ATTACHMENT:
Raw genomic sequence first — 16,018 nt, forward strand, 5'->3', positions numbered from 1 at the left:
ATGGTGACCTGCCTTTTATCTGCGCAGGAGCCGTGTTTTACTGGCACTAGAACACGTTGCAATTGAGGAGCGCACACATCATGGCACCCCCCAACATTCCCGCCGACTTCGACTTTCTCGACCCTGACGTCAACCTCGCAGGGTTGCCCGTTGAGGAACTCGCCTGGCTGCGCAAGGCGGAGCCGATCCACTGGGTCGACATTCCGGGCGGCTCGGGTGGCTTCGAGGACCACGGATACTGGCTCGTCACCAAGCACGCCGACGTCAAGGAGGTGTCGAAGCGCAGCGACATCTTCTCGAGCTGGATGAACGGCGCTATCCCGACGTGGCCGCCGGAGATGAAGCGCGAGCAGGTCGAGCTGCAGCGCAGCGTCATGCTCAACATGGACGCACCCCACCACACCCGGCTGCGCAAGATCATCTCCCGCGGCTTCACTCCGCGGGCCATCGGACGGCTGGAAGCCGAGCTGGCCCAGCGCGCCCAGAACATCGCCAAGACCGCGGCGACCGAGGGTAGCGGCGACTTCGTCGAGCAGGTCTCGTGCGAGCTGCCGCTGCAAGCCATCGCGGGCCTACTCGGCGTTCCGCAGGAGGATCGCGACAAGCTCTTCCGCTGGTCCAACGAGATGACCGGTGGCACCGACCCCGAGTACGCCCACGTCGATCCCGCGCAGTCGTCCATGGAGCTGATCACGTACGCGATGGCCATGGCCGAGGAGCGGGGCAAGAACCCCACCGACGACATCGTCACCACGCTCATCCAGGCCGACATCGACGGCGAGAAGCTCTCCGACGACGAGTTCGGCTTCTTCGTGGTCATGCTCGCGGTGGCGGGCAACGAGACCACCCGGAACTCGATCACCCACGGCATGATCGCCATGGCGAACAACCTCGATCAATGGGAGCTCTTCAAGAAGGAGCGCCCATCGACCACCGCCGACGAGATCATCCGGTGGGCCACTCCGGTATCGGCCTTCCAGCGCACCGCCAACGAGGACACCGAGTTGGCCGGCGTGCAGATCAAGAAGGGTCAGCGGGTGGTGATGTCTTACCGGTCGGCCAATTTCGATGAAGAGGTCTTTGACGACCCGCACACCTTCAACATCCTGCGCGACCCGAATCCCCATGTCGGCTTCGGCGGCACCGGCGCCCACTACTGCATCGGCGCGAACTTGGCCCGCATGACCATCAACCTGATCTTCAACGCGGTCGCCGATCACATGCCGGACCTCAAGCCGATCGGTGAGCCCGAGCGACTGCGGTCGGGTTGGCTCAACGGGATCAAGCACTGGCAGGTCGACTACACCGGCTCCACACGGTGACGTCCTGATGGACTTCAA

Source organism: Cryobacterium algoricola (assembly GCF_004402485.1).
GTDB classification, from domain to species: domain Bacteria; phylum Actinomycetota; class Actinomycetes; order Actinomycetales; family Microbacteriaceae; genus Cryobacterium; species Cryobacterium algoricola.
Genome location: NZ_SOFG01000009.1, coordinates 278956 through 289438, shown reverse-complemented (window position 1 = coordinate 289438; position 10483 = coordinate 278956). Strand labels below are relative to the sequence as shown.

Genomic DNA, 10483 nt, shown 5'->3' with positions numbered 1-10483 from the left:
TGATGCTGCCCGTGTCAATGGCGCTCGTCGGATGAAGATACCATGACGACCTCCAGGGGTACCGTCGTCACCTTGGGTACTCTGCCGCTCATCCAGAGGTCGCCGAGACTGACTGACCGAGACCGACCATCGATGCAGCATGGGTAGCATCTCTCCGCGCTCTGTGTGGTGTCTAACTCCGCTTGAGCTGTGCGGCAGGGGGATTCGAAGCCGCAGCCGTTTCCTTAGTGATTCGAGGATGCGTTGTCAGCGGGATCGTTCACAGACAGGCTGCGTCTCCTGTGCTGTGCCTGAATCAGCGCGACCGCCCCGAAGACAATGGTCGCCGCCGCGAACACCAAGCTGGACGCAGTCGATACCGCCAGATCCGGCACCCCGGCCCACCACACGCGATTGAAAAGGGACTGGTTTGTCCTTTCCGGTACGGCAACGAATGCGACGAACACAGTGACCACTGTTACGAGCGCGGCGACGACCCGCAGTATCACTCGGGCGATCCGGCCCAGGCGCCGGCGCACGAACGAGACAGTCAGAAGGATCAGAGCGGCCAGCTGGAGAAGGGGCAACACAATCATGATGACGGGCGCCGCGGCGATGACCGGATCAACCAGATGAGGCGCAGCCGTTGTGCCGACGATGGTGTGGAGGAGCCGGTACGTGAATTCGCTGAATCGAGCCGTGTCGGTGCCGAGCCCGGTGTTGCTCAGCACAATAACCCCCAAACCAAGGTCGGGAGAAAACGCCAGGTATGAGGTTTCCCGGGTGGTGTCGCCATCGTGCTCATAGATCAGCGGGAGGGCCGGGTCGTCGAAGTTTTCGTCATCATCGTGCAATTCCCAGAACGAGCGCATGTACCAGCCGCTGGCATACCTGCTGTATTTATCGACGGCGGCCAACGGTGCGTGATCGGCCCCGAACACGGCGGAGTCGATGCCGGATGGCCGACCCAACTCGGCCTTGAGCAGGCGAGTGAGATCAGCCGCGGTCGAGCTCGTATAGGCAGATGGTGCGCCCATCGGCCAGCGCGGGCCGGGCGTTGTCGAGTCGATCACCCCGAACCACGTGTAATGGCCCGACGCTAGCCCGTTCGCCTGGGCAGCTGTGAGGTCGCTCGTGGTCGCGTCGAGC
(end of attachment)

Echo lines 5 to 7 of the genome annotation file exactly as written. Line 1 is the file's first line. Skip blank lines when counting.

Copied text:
Genome location: NZ_SOFG01000009.1, coordinates 278956 through 289438, shown reverse-complemented (window position 1 = coordinate 289438; position 10483 = coordinate 278956). Strand labels below are relative to the sequence as shown.

Genomic DNA, 10483 nt, shown 5'->3' with positions numbered 1-10483 from the left:
TGATGCTGCCCGTGTCAATGGCGCTCGTCGGATGAAGATACCATGACGACCTCCAGGGGTACCGTCGTCACCTTGGGTACTCTGCCGCTCATCCAGAGGTCGCCGAGACTGACTGACCGAGACCGACCATCGATGCAGCATGGGTAGCATCTCTCCGCGCTCTGTGTGGTGTCTAACTCCGCTTGAGCTGTGCGGCAGGGGGATTCGAAGCCGCAGCCGTTTCCTTAGTGATTCGAGGATGCGTTGTCAGCGGGATCGTTCACAGACAGGCTGCGTCTCCTGTGCTGTGCCTGAATCAGCGCGACCGCCCCGAAGACAATGGTCGCCGCCGCGAACACCAAGCTGGACGCAGTCGATACCGCCAGATCCGGCACCCCGGCCCACCACACGCGATTGAAAAGGGACTGGTTTGTCCTTTCCGGTACGGCAACGAATGCGACGAACACAGTGACCACTGTTACGAGCGCGGCGACGACCCGCAGTATCACTCGGGCGATCCGGCCCAGGCGCCGGCGCACGAACGAGACAGTCAGAAGGATCAGAGCGGCCAGCTGGAGAAGGGGCAACACAATCATGATGACGGGCGCCGCGGCGATGACCGGATCAACCAGATGAGGCGCAGCCGTTGTGCCGACGATGGTGTGGAGGAGCCGGTACGTGAATTCGCTGAATCGAGCCGTGTCGGTGCCGAGCCCGGTGTTGCTCAGCACAATAACCCCCAAACCAAGGTCGGGAGAAAACGCCAGGTATGAGGTTTCCCGGGTGGTGTCGCCATCGTGCTCATAGATCAGCGGGAGGGCCGGGTCGTCGAAGTTTTCGTCATCATCGTGCAATTCCCAGAACGAGCGCATGTACCAGCCGCTGGCATACCTGCTGTATTTATCGACGGCGGCCAACGGTGCGTGATCGGCCCCGAACACGGCGGAGTCGATGCCGGATGGCCGACCCAACTCGGCCTTGAGCAGGCGAGTGAGATCAGCCGCGGTCGAGCTCGTATAGGCAGATGGTGCGCCCATCGGCCAGCGCGGGCCGGGCGTTGTCGAGTCGATCACCCCGAACCACGTGTAATGGCCCGACGCTAGCCCGTTCGCCTGGGCAGCTGTGAGGTCGCTCGTGGTCGCGTCGAGC